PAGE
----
Guest post on writing conflict at The Fictorians

I was invited by Mary Pletsch (with whom I have the honour of sharing a table of contents with in Kneeling in the Silver Light and Wrestling With Gods) to write a guest post at The Fictorians, on the subject of writing conflict in fiction.

Here’s a little bit of what I had to say:

Don’t say what you mean: writing conflict through dialogue

There are a lot of ways to express conflict through dialogue in a scene, but it can be very effective – and a lot of fun – if it isn’t done openly.

People (and characters) hate conflict. They usually do everything they can to avoid it, unless they’re devoid of empathy. But readers… they love conflict. It makes for great dialogue, exciting scenes, and a plot that keeps moving.

I think, as a writer, it can be easy to fall into placating one or the other of those camps. You want to protect your characters from too much pain, so they work out compromises too often and no one gets hurt. Or, you throw them into the exciting drama of constant conflict, and they will die on that hill before they give in.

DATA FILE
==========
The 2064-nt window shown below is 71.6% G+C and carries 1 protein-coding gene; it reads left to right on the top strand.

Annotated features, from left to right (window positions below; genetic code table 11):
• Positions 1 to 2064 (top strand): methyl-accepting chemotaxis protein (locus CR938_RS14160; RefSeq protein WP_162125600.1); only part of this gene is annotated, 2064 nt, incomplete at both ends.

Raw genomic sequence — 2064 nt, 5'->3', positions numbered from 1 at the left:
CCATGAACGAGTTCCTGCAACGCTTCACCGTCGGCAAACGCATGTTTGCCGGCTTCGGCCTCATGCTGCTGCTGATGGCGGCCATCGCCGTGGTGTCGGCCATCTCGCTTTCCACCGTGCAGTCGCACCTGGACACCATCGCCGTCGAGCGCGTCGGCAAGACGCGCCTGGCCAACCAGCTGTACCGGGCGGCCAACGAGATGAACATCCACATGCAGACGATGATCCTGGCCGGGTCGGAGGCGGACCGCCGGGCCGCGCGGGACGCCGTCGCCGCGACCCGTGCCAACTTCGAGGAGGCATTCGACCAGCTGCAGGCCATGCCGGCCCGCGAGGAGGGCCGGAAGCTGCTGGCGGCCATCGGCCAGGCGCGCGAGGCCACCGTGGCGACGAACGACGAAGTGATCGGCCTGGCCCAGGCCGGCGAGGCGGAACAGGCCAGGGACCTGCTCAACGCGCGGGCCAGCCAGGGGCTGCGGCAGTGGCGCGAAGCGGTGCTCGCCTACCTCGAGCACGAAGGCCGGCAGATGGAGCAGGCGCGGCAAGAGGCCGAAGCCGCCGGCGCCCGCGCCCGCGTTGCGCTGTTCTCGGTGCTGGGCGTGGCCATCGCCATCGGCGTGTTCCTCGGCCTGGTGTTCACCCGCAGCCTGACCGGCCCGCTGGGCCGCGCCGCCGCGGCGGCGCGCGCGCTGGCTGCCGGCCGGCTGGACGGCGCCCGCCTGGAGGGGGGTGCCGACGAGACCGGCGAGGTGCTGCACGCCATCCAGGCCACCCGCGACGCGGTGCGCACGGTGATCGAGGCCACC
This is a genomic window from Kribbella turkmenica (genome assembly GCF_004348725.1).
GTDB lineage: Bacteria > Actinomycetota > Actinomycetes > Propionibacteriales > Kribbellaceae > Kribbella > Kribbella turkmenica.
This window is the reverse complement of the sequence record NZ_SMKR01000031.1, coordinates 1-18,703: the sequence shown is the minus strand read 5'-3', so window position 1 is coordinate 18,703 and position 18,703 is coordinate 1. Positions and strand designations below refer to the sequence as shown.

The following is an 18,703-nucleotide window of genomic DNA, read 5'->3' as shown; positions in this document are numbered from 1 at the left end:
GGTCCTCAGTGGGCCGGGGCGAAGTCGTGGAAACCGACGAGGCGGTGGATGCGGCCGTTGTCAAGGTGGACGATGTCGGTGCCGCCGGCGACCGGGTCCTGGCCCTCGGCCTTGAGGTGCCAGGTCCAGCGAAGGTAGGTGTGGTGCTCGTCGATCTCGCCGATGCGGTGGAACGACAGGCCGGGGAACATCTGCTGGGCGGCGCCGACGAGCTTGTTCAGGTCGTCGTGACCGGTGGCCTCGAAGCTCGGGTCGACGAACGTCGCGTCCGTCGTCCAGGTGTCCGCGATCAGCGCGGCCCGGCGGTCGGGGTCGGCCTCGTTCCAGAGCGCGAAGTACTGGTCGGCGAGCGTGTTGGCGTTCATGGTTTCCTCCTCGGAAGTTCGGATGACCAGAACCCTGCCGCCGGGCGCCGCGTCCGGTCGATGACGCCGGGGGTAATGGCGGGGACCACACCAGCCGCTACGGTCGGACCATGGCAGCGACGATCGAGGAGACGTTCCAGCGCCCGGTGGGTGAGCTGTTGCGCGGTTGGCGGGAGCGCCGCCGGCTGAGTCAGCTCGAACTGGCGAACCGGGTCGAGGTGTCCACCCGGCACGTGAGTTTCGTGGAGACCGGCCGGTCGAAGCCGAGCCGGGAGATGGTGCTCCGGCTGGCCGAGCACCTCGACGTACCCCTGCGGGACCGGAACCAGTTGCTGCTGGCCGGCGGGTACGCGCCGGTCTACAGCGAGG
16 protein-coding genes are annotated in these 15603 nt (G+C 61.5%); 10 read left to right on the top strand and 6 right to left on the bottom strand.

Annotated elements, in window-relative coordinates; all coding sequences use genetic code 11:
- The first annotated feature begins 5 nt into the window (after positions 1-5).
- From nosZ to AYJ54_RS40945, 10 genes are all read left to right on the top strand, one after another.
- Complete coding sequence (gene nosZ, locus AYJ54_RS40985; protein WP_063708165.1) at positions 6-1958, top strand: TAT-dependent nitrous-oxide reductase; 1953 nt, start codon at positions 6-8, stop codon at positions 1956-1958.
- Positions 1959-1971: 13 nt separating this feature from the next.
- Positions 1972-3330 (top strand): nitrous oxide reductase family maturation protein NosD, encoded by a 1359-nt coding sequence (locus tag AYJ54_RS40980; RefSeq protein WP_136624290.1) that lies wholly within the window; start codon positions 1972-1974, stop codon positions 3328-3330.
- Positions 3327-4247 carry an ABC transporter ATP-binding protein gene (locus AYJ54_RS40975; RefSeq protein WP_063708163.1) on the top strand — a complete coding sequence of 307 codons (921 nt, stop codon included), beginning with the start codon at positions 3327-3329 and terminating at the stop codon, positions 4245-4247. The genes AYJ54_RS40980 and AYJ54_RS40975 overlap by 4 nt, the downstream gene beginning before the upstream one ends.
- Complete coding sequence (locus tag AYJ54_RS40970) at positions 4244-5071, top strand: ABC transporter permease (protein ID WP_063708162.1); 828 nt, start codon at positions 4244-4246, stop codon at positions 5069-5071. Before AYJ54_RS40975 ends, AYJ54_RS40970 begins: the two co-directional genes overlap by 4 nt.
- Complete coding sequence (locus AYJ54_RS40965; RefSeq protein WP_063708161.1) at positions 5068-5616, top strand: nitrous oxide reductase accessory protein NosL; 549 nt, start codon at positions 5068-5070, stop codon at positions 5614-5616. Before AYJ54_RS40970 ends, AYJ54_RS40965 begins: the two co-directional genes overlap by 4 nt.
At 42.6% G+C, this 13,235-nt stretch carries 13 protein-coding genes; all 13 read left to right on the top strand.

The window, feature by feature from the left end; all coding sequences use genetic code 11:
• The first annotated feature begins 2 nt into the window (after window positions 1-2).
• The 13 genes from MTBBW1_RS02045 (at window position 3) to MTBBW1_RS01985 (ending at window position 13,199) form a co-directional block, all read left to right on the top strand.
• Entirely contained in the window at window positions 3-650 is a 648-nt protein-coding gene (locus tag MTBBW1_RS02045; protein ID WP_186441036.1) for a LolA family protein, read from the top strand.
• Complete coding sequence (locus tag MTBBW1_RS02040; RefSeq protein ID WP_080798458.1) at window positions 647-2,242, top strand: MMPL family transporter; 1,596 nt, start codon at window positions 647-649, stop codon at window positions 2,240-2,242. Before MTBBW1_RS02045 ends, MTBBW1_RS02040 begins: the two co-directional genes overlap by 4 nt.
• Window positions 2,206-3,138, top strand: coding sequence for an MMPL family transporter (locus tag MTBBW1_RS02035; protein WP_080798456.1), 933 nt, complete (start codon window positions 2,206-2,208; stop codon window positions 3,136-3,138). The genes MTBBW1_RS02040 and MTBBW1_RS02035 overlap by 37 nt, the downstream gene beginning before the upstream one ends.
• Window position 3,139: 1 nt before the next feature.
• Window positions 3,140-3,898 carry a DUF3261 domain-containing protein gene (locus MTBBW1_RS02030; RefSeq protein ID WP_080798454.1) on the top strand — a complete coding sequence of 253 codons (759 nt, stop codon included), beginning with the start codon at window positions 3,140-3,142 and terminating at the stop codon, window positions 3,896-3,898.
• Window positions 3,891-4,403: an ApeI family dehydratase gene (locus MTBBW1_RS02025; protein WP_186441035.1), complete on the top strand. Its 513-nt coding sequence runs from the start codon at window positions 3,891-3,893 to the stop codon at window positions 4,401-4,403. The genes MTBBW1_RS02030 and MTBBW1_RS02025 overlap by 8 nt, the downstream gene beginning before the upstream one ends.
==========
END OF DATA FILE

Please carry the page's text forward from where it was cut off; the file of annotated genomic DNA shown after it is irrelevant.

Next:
The happy middle ground – for characters, your story, and readers – is somewhere in between; and when I’m writing scenes, I follow some basic guidelines that govern how it plays out. These aren’t the only ways to do it, of course, but they’re options to consider.

(Also: one assumption underlying any scene I write is that the characters in it need something from each other. If they didn’t, one or more of them would just leave.)

1. Characters want different things, but they don’t necessarily say so.
Conflict is more than this:

Character 1: I want the thing!

Character 2: I don’t want you to have the thing!


It’s more often like this:

Character 1: Say, why don’t we go outside and enjoy the warm weather? (The thing I want is hidden in the garage, and I want to get it)

Character 2: No, let’s stay in the living room and play chess! (I’ve already stolen the thing from the garage and I don’t want you to find out)

Give your characters subtext! They don’t have to say what they really want from each other. In fact, I think it’s better if they avoid doing so until they have no other choice.


For the rest of the post, click through to The Fictorians website. Thanks again to Mary for inviting me to write for them, and be sure to spend some time exploring The Fictorians — plenty of great writing advice to be found there.

3 comments on “Guest post on writing conflict at The Fictorians

  1. I enjoyed that post and will most likely use it in my CW classes when I talk about writing subtext, which is notoriously difficult to explain.

    • David Jón Fuller

      April 17, 2015 at 1:30 pm Reply

      Thanks! I love, love, love subtext in a scene, and my least favourite scenes are where every line of dialogue is on the nose. Subtext is also crucial to comedy!

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